Ever since the suggestion to use synchrotron radiation as a source to perform Mössbauer spectroscopy (Ruby, 1974[Ruby, S. (1974). J. Phys. Colloq. 35, C6-209-C6-211.]), experimentalists have considered various means to tackle this primary technical problem of observing an extremely narrow energy resonance using a broadband X-ray source. Nuclear resonant scattering is distinct from non-resonant electronic charge scattering by way of its sensitivity to hyperfine interactions, which exhibits a strong polarization dependence, and its long excited-state lifetime (∼100 ns). Numerous methods to separate the nuclear resonant signal from the vast amount of electronic scattering have been employed including, for example, pure nuclear Bragg reflections (Gerdau et al., 1985[Gerdau, E., Rüffer, R., Winkler, H., Tolksdorf, W., Klages, C. P. & Hannon, J. P. (1985). Phys. Rev. Lett. 54, 835-838.]; Smirnov, 2000[Smirnov, G. V. (2000). Hyperfine Interact. 125, 91-112.]), anti-reflecting nuclear-resonant films (Röhlsberger et al., 1992[Röhlsberger, R., Gerdau, E., Harsdorff, M., Leupold, O., Lüken, E., Metge, J., Rüffer, R., Rüter, H. D., Sturhahn, W. & Witthoff, E. (1992). Europhys. Lett. 18, 561-566.]; Röhlsberger, 1999[Röhlsberger, R. (1999). Hyperfine Interact. 123/124, 455-479.]), crossed linear-polarizers (Siddons et al., 1993[Siddons, P., Bergman, U. & Hastings, J. (1993). Phys. Rev. Lett. 70, 359-362.]; Toellner et al., 1995[Toellner, T. S., Alp, E. E., Sturhahn, W., Mooney, T. M., Zhang, X., Ando, M., Yoda, Y. & Kikuta, S. (1995). Appl. Phys. Lett. 67, 1993-1995.]) or the nuclear-lighthouse effect (Röhlsberger et al., 2000[Röhlsberger, R., Toellner, T. S., Sturhahn, W., Quast, K., Alp, E. E., Bernhard, A., Burkel, E., Leupold, O. & Gerdau, E. (2000). Phys. Rev. Lett. 84, 1007-1010.]). The most common method has been to take advantage of the long excited-state lifetime to separate the delayed nuclear resonant scattering from the prompt electronic charge scattering using a fast-timing detector and time-filtering methods. The best detectors for this purpose are avalanche photodiode detectors (APD) (Kishimoto, 1992[Kishimoto, S. (1992). Rev. Sci. Instrum. 63, 824-827.]; Baron et al., 2006[Baron, A. Q. R., Kishimoto, S., Morse, J. & Rigal, J.-M. (2006). J. Synchrotron Rad. 13, 131-142.]), but they are unable to operate under the enormous X-ray load of eV-bandwidth synchrotron radiation. One typically reduces the X-ray load by orders of magnitude by using a high-resolution monochromator (HRM) to reduce the bandwidth of the synchrotron radiation to around 1 meV (Toellner, 2000[Toellner, T. S. (2000). Hyperfine Interact. 125, 3-28.]). For an efficient 1 meV monochromator at a third-generation synchrotron source, this results in an X-ray load (1010 photons s−1) that still overwhelms fast-timing detection systems. One usually relies on sample absorption, additional detectors, HRM inefficiency and additional absorbers to reduce the X-ray load further so that the detection system can operate properly. HRMs have spectral efficiencies that are typically 5–50%, but can be lower. Theoretically, reducing the bandwidth of an HRM could improve the signal-to-background ratio, but this becomes increasingly more difficult and usually with less efficiency in practice. A method that could suppress more electronic scattering and circumvent HRM inefficiency could potentially improve signal rates by one to two orders of magnitude and open up new possibilities in measurements using SMS.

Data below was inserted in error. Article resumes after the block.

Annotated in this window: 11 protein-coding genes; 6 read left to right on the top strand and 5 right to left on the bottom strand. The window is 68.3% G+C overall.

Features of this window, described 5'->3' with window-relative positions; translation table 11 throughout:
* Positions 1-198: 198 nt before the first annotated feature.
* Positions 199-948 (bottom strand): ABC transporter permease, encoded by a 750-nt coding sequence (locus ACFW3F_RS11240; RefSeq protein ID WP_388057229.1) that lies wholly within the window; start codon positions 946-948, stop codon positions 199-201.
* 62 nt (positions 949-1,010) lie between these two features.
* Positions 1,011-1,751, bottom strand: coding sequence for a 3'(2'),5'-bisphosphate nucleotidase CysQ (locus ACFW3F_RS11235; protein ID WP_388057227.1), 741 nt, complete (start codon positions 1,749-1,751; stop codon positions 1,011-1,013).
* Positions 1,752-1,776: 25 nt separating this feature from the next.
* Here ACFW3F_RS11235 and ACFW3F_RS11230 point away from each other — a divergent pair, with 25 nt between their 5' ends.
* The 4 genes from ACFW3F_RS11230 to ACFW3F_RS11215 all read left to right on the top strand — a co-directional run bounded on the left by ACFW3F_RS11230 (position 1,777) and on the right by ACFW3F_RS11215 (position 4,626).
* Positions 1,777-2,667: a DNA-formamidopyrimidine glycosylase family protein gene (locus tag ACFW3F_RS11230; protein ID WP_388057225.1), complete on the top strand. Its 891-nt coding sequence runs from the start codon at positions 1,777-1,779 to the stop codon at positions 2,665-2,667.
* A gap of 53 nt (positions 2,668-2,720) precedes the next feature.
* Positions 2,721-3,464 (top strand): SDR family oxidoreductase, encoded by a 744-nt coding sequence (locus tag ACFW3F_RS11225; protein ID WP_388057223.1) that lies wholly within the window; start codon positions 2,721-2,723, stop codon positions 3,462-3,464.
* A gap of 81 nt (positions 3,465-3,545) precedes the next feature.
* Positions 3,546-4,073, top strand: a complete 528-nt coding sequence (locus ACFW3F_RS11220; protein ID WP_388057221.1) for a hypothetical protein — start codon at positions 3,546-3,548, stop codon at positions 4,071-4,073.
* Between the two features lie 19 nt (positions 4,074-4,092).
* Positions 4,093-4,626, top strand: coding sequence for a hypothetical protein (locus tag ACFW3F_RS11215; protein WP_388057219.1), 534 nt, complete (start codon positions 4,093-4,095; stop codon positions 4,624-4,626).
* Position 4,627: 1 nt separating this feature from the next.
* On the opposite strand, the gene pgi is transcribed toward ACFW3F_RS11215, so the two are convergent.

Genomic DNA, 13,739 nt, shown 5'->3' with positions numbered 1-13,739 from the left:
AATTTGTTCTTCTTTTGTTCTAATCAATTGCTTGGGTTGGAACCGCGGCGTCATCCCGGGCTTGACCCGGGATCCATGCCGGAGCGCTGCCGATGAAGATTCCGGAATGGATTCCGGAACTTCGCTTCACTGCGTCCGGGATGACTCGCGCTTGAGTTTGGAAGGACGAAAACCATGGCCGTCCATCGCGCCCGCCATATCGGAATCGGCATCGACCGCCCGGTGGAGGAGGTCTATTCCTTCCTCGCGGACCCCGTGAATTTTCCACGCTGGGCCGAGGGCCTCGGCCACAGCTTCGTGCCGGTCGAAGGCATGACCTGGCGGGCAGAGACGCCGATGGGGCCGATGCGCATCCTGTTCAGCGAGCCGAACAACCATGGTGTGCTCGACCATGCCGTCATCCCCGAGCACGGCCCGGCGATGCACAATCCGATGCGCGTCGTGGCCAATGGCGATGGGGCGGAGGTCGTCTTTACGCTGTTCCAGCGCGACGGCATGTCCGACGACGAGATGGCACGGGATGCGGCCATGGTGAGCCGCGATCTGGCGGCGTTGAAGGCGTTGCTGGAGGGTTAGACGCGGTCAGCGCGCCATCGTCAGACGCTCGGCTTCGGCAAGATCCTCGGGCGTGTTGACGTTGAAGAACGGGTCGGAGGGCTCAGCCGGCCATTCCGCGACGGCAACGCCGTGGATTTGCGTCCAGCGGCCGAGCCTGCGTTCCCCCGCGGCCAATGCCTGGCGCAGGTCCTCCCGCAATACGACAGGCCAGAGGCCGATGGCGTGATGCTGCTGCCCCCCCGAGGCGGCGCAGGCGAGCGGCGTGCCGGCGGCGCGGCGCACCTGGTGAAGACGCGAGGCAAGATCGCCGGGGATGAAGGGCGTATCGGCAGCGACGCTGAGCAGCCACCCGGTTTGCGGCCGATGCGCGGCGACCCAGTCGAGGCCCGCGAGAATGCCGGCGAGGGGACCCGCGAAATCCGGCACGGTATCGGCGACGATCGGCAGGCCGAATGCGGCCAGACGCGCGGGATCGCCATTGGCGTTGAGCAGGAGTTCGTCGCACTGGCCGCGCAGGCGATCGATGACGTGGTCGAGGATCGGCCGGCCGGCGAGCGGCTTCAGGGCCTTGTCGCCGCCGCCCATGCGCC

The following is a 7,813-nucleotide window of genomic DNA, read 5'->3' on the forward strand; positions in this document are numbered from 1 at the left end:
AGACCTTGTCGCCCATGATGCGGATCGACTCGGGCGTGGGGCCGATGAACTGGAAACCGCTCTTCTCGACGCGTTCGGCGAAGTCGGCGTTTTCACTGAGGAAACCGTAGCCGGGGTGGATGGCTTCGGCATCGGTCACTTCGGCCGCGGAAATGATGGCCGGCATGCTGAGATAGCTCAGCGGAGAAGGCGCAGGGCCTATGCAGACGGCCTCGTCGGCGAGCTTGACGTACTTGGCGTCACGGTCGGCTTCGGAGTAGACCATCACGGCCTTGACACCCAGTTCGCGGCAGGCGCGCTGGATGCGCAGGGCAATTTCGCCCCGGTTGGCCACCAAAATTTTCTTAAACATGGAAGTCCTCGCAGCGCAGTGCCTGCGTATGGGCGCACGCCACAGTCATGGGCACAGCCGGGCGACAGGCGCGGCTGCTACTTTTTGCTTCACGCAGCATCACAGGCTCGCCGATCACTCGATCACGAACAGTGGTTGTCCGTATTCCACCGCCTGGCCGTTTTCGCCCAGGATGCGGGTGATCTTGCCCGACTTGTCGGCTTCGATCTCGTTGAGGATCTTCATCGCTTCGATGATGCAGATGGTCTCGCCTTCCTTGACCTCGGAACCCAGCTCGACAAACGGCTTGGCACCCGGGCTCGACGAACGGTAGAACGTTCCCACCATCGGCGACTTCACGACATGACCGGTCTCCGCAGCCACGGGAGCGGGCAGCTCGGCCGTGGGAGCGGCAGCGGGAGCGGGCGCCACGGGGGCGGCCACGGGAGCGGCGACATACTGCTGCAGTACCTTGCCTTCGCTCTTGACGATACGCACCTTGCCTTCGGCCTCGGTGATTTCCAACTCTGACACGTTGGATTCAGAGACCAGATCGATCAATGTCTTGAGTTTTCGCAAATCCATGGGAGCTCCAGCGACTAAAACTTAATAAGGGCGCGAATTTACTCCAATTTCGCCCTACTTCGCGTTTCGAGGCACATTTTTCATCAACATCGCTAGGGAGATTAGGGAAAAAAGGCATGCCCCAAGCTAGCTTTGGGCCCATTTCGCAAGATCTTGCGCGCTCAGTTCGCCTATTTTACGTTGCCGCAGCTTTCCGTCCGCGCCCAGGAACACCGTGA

Here we suggest a new method to improve signal rates significantly and suppress electronic scattering by orders of magnitude more than a HRM by using a very fast shutter combined with a microfocused synchrotron beam. By placing a shutter after a sample or material containing the nuclear resonant isotope, one can protect the detection system during the synchrotron excitation pulse by having a closed shutter. Then, having the shutter open in a time that is small compared with the nuclear level lifetime would allow one to detect the nuclear resonant emission without any non-resonant scattering. The difficulty in doing this is that a shutter would have to have a very fast transition time, i.e. the time from fully closed to fully open would have to be of the order of 10 ns. In addition, the shutter would have to sustain a repetition rate that matches the synchrotron pulse frequency. Depending on the time structure of the X-ray pulses delivered by a synchrotron source, this implies a repetition rate in the range 105–107 Hz. Also, the attenuation would have to be sufficient for the detector to withstand the prompt transmitted non-resonant radiation along with the delayed nuclear resonant radiation. In practice, this implies an attenuation of at least six orders of magnitude for present-day synchrotron beamlines. There are also benefits to increasing the attenuation significantly further. Specifically, complete attenuation of all the electronic scattering would allow, in addition to time-domain measurements, the production of a pure beam of Mössbauer photons that can be used for SMS in the energy domain or for other ultra-high-energy-resolution measurements with X-rays. Applications of SMS using X-ray free-electron lasers will produce a prompt X-ray flash owing to electronic charge scattering that is orders of magnitude larger than what is currently dealt with at third-generation synchrotron sources. This will overwhelm many of the current detection methods, but a high-speed shutter in combination with a microfocused beam has the potential to mitigate this problem.